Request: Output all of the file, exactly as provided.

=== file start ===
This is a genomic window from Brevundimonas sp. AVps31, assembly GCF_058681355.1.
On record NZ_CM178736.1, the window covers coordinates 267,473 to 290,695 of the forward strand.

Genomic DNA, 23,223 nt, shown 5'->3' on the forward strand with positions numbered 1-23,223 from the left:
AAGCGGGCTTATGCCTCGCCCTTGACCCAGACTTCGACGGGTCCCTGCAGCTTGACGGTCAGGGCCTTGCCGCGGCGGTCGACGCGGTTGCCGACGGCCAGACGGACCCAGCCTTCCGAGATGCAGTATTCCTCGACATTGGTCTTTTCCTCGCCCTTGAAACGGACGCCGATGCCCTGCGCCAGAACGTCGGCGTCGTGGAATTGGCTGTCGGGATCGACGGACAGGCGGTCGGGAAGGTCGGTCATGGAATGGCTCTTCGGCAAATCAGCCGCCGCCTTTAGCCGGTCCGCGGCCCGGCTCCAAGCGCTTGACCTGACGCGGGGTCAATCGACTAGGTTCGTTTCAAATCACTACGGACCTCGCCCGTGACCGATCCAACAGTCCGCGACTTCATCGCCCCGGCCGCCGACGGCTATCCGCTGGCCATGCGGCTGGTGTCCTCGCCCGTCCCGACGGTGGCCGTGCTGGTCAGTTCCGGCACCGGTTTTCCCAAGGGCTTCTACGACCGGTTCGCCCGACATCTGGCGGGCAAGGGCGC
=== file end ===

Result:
This is a genomic window from Brevundimonas sp. AVps31, assembly GCF_058681355.1.
On record NZ_CM178736.1, the window covers coordinates 267,473 to 290,695 of the forward strand.

Genomic DNA, 23,223 nt, shown 5'->3' on the forward strand with positions numbered 1-23,223 from the left:
AAGCGGGCTTATGCCTCGCCCTTGACCCAGACTTCGACGGGTCCCTGCAGCTTGACGGTCAGGGCCTTGCCGCGGCGGTCGACGCGGTTGCCGACGGCCAGACGGACCCAGCCTTCCGAGATGCAGTATTCCTCGACATTGGTCTTTTCCTCGCCCTTGAAACGGACGCCGATGCCCTGCGCCAGAACGTCGGCGTCGTGGAATTGGCTGTCGGGATCGACGGACAGGCGGTCGGGAAGGTCGGTCATGGAATGGCTCTTCGGCAAATCAGCCGCCGCCTTTAGCCGGTCCGCGGCCCGGCTCCAAGCGCTTGACCTGACGCGGGGTCAATCGACTAGGTTCGTTTCAAATCACTACGGACCTCGCCCGTGACCGATCCAACAGTCCGCGACTTCATCGCCCCGGCCGCCGACGGCTATCCGCTGGCCATGCGGCTGGTGTCCTCGCCCGTCCCGACGGTGGCCGTGCTGGTCAGTTCCGGCACCGGTTTTCCCAAGGGCTTCTACGACCGGTTCGCCCGACATCTGGCGGGCAAGGGCGC